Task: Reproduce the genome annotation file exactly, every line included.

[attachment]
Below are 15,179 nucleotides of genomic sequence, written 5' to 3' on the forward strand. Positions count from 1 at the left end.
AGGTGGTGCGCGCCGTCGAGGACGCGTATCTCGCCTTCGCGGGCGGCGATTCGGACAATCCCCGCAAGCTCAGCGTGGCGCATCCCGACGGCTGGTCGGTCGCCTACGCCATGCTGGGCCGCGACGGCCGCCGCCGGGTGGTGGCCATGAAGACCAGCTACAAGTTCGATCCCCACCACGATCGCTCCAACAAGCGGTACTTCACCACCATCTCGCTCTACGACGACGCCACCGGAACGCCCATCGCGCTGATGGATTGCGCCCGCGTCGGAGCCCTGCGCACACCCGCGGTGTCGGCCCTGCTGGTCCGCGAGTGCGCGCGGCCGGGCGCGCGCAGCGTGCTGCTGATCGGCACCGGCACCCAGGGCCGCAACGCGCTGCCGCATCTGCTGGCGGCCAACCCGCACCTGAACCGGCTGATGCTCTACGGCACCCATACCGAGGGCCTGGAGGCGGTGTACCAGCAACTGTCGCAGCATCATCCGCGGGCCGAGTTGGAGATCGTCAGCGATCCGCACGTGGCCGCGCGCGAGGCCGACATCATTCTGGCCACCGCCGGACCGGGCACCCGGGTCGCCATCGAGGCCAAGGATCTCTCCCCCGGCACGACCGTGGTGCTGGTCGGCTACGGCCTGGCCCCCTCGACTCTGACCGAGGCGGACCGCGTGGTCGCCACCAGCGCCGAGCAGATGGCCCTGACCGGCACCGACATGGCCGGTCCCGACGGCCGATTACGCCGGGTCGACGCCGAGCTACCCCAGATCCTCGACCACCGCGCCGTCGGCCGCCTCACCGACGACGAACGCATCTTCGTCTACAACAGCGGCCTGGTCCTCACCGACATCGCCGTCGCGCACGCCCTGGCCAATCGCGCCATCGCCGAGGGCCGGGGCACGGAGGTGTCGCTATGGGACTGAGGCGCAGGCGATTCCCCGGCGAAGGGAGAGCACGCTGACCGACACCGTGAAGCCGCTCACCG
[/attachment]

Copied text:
Below are 15,179 nucleotides of genomic sequence, written 5' to 3' on the forward strand. Positions count from 1 at the left end.
AGGTGGTGCGCGCCGTCGAGGACGCGTATCTCGCCTTCGCGGGCGGCGATTCGGACAATCCCCGCAAGCTCAGCGTGGCGCATCCCGACGGCTGGTCGGTCGCCTACGCCATGCTGGGCCGCGACGGCCGCCGCCGGGTGGTGGCCATGAAGACCAGCTACAAGTTCGATCCCCACCACGATCGCTCCAACAAGCGGTACTTCACCACCATCTCGCTCTACGACGACGCCACCGGAACGCCCATCGCGCTGATGGATTGCGCCCGCGTCGGAGCCCTGCGCACACCCGCGGTGTCGGCCCTGCTGGTCCGCGAGTGCGCGCGGCCGGGCGCGCGCAGCGTGCTGCTGATCGGCACCGGCACCCAGGGCCGCAACGCGCTGCCGCATCTGCTGGCGGCCAACCCGCACCTGAACCGGCTGATGCTCTACGGCACCCATACCGAGGGCCTGGAGGCGGTGTACCAGCAACTGTCGCAGCATCATCCGCGGGCCGAGTTGGAGATCGTCAGCGATCCGCACGTGGCCGCGCGCGAGGCCGACATCATTCTGGCCACCGCCGGACCGGGCACCCGGGTCGCCATCGAGGCCAAGGATCTCTCCCCCGGCACGACCGTGGTGCTGGTCGGCTACGGCCTGGCCCCCTCGACTCTGACCGAGGCGGACCGCGTGGTCGCCACCAGCGCCGAGCAGATGGCCCTGACCGGCACCGACATGGCCGGTCCCGACGGCCGATTACGCCGGGTCGACGCCGAGCTACCCCAGATCCTCGACCACCGCGCCGTCGGCCGCCTCACCGACGACGAACGCATCTTCGTCTACAACAGCGGCCTGGTCCTCACCGACATCGCCGTCGCGCACGCCCTGGCCAATCGCGCCATCGCCGAGGGCCGGGGCACGGAGGTGTCGCTATGGGACTGAGGCGCAGGCGATTCCCCGGCGAAGGGAGAGCACGCTGACCGACACCGTGAAGCCGCTCACCG